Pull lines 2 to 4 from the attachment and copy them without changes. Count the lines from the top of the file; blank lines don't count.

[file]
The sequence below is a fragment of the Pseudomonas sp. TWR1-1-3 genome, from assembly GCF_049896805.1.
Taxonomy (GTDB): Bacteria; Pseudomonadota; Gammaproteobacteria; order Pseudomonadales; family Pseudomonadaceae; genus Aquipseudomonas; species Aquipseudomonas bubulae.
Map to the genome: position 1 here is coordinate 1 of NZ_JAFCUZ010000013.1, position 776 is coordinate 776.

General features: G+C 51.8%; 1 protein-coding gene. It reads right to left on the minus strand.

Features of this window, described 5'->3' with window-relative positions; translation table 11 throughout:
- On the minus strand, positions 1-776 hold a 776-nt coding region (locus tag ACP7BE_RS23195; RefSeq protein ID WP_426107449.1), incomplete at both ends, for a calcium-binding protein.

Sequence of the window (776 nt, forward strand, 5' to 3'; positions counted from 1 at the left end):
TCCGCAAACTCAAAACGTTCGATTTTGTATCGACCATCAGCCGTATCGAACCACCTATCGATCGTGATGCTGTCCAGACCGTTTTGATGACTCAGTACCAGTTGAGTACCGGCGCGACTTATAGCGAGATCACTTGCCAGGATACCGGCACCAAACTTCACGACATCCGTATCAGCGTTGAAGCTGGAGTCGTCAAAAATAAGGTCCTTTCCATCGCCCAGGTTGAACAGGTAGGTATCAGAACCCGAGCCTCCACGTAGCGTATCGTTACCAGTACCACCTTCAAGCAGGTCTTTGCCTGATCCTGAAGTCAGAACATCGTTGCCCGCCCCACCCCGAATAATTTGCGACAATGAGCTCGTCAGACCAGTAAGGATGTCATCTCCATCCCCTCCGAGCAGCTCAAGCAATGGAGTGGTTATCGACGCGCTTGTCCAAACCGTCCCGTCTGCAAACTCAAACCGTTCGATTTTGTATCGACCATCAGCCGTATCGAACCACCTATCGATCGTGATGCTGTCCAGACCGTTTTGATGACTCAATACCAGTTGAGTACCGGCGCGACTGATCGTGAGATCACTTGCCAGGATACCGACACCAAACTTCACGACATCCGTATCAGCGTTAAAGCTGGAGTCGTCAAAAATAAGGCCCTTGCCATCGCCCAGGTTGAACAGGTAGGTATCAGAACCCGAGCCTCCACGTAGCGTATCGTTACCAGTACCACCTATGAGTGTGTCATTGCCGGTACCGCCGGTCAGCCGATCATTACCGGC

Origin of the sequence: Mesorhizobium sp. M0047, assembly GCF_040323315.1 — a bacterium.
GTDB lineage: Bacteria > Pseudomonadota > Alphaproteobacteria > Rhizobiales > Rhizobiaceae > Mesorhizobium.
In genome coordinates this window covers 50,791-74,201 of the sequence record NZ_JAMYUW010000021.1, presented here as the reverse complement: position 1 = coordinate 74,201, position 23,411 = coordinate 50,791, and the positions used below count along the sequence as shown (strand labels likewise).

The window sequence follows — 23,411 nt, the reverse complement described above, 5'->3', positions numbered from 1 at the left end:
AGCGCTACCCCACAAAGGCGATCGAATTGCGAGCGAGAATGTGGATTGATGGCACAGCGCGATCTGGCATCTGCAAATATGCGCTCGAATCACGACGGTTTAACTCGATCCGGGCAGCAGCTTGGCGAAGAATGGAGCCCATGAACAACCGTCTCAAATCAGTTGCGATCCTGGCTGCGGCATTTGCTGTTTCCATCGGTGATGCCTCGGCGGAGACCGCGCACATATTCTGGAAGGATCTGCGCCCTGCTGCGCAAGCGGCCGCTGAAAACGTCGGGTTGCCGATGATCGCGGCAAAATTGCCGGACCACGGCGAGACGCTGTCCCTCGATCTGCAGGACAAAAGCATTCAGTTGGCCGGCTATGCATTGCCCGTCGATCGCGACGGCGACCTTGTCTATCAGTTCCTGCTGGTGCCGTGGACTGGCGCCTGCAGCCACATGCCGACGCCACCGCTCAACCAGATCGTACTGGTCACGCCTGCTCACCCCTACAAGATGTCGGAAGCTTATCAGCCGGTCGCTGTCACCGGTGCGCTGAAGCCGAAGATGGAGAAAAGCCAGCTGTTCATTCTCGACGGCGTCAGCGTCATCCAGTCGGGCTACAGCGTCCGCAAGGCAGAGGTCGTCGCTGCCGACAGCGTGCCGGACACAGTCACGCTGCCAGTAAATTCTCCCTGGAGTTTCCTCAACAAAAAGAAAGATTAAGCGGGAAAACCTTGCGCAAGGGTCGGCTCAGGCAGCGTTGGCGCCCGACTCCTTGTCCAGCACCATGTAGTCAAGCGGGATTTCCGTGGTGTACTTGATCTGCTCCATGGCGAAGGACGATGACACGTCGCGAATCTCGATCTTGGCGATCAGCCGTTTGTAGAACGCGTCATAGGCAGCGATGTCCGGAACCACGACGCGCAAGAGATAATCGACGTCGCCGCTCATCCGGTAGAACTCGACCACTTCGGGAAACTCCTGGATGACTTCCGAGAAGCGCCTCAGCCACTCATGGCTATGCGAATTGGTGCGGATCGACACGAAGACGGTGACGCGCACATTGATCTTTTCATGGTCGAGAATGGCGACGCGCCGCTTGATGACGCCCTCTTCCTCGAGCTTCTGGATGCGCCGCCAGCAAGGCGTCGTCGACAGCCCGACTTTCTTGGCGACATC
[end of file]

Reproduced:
Taxonomy (GTDB): Bacteria; Pseudomonadota; Gammaproteobacteria; order Pseudomonadales; family Pseudomonadaceae; genus Aquipseudomonas; species Aquipseudomonas bubulae.
Map to the genome: position 1 here is coordinate 1 of NZ_JAFCUZ010000013.1, position 776 is coordinate 776.

General features: G+C 51.8%; 1 protein-coding gene. It reads right to left on the minus strand.